Choose Language Hide Translation Bar
Graph Builder contour plots in JMP 15

In a recent post, @XanGregg gave an overview of the changes for Graph Builder in JMP 15. Several of the updates are related to the contour element, so I thought it would be a good time to take a more in-depth look at the features of the contour element, new and old.

Contour plots are a common technique for visualizing functional data. Contours may take on different names for the various functions that they represent -- isotherms for curves of constant temperature, isobars for curves of constant pressure, and many more.

When data is collected or measured at discrete locations, it can be a challenge to make observations from the points themselves. In the examples below, consider a density function computed from the set of points. The density values could be mapped to color in a 2D plot, or a third axis for a 3D view, but these solutions do not really make it easier to answer some questions about the function. For example, where do the maxima / minima occur? Where is the function changing faster or slower? Contour plots are often shown using a series of curves computed for different isolevels. As shown in the lower-right image, the curves will be closer together at regions of high gradient, and farther apart at areas of low gradient.


Scatterplot.png Scatterplot Color.png
Scatterplot of data Scatterplot with density function shown by color
Scatterplot 3D.png ContourLinesAnnotated.png
3D Scatterplot with density as function of two variables Contour plot of density function


In JMP, contours are used in several platforms, including Bivariate, Contour Plot, Contour Profiler, Graph Builder, and others. The Graph Builder contour element has several new features in JMP 15, including new display options as well as new contour techniques. This blog post includes a grand tour of the six different forms of contours that are available, comparing their use for different situations.

Contours in 1D

The scatterplot is a direct way to visualize continuous data and is often the default way to get a visual representation of continuous data. When the points are very dense, it becomes difficult to characterize the distribution of the points, and especially to make comparisons between multiple groups. In this example using the Titanic sample data in JMP, the fares paid by the survivors of the tragedy are compared to the fares paid by those that perished. Some observations can be made from the scatterplots, such as that the outliers in the survivor group paid roughly twice what the others (in either group) paid.




To compare these two groups further, some additional analysis is necessary to characterize the groups. One widely used technique for summarizing 1D data is the boxplot, shown below. Boxplots will be useful for comparison with the new contour techniques. There are several variations on the visual representation for a boxplot, but they are all based on quartiles. The box extends from the first quartile to the third quartile, so it contains 50% of the observations. A line is drawn at the median, giving additional detail. There are several variations on how to draw the whiskers – in this example they extend to the outermost point that lies within 1.5x the interquartile range from the box.  Observations outside of this region are optionally shown as outliers.



The Graph Builder Contour element uses a probability density function for a given kernel bandwidth to illustrate the shape of a 1D point distribution. The default view for 1D contours is the Violin plot, which plots the density function with symmetry about the axis. The magnitude of the curves is determined by a scaling option, with options for Equal Area, Equal Width, or Weighted Area. The different scaling options are helpful for comparing the functions in different ways. For example, Equal Width may be useful if your primary need is to compare the locations of the maximum densities for each population. Weighted Area scaling would be the best option if you want the relative areas of the contours to reflect the population sample sizes.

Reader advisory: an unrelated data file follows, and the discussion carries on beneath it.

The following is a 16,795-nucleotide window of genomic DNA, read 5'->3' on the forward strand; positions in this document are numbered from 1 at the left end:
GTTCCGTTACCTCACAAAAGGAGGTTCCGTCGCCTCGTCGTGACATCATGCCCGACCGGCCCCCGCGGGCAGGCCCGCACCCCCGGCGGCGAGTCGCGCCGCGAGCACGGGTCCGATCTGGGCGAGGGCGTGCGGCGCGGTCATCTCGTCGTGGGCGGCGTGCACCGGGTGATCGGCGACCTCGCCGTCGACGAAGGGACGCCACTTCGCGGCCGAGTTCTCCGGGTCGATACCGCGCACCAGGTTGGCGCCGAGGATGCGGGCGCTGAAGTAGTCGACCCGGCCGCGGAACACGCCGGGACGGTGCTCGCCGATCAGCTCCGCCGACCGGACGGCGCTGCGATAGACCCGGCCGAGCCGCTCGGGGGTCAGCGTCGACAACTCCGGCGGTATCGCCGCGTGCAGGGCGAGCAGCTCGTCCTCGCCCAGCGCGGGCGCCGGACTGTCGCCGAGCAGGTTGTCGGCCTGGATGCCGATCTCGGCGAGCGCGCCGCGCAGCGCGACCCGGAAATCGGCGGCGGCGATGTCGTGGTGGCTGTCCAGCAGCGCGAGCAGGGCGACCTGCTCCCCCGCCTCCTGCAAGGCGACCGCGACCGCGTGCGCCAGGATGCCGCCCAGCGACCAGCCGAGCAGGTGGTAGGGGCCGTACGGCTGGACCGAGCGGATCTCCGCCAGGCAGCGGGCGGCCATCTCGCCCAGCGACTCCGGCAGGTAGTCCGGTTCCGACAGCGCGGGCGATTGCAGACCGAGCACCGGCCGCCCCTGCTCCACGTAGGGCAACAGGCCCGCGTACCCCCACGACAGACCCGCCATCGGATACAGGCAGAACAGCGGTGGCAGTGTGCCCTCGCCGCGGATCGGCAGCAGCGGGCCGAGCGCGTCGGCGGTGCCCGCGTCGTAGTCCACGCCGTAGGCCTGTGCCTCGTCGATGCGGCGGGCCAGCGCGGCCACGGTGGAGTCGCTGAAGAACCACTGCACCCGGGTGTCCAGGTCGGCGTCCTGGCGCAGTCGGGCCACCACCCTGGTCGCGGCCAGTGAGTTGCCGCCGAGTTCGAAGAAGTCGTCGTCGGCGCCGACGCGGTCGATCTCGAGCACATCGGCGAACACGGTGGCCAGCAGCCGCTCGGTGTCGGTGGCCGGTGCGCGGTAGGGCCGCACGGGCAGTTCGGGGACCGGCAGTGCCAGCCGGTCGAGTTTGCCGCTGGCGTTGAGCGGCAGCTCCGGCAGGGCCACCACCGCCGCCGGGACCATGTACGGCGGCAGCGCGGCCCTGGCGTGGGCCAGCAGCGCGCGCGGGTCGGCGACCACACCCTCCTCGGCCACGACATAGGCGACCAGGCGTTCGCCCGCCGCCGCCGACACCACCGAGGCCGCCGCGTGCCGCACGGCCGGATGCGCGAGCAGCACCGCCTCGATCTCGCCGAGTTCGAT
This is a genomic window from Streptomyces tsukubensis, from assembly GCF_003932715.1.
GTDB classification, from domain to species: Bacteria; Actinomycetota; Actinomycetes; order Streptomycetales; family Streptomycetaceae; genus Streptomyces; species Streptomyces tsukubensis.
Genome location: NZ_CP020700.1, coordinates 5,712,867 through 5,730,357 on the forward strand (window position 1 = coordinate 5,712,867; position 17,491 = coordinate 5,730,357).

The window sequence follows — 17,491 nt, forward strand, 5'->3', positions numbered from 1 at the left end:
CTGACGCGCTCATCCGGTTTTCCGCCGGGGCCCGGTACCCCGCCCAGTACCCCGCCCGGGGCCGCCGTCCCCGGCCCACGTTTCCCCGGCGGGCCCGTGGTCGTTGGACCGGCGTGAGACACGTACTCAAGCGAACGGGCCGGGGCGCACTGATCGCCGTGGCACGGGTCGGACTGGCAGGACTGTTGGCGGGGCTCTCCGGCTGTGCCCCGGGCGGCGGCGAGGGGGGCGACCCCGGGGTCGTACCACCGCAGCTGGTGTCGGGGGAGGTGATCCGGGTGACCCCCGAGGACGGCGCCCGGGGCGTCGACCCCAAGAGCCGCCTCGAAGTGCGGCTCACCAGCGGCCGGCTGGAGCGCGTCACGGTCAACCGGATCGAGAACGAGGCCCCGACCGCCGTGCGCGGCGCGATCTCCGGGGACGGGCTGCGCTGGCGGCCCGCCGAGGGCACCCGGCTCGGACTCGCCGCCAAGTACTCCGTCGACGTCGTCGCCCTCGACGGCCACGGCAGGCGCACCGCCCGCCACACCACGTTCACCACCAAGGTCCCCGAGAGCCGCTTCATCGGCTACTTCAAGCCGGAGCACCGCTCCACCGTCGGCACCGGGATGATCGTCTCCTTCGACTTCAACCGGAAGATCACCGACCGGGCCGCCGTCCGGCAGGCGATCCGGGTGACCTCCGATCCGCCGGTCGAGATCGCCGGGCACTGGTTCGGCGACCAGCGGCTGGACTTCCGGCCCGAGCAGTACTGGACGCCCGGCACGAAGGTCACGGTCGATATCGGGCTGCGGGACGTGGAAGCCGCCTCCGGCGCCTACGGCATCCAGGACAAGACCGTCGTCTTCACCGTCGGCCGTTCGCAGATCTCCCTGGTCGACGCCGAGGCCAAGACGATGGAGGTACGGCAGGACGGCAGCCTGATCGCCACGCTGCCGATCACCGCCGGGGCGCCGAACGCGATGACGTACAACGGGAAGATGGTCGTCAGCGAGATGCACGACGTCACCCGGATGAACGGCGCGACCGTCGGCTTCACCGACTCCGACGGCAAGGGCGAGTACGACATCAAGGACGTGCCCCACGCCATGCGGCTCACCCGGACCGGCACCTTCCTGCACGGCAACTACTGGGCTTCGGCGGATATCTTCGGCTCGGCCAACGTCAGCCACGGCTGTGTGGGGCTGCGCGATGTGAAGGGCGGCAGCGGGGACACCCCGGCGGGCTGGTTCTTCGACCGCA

01_Violin.png 01_Violin_Scaling.png


New in JMP 15 is the ability to control the kernel bandwidth via a smoothness parameter. The parameter a normalized value from [-1,1], with the default value of 0 leading to a default computed bandwidth based on the data characteristics. Negative smoothness values result in less smoothing, and positive smoothness values result in more smoothing, within computed limits.




Also new in JMP 15 is a the HDR (Highest Density Region) plot, a new option for 1D contours. The HDR plot uses the same density function as the violin, but applies concepts similar to the boxplot to reduce the display to a few quantitative measures. A black line is drawn at the maximum point in the density function, and dark rectangles are drawn to represent the 50% highest cumulative probability. Lighter rectangles are drawn to represent the 99% cumulative probability, and any points outside of the 99% probability are considered outliers. The same smoothness parameter is available for the HDR plot and Violin plot.


01_Contour_Type.png 01_HDR_annot.png


The fill color or line color can be change from the legend, and colors are also used when adding columns to the Overlay or Color roles. The X Grouping and Y Grouping roles provide additional layout possibilities.


01_HDR_Overlay.png 01_HDR_GroupColor.png


One distinction between box plots and HDR plots is that the 50% and 99% probability regions in an HDR plot are not necessarily continuous. When the underlying data is not unimodal, this can give a better picture of the distribution of the data. Compared to the Violin representation, the mode lines and outliers give a more quantitative, but summarized, presentation of the underlying density function.

Contours in 2D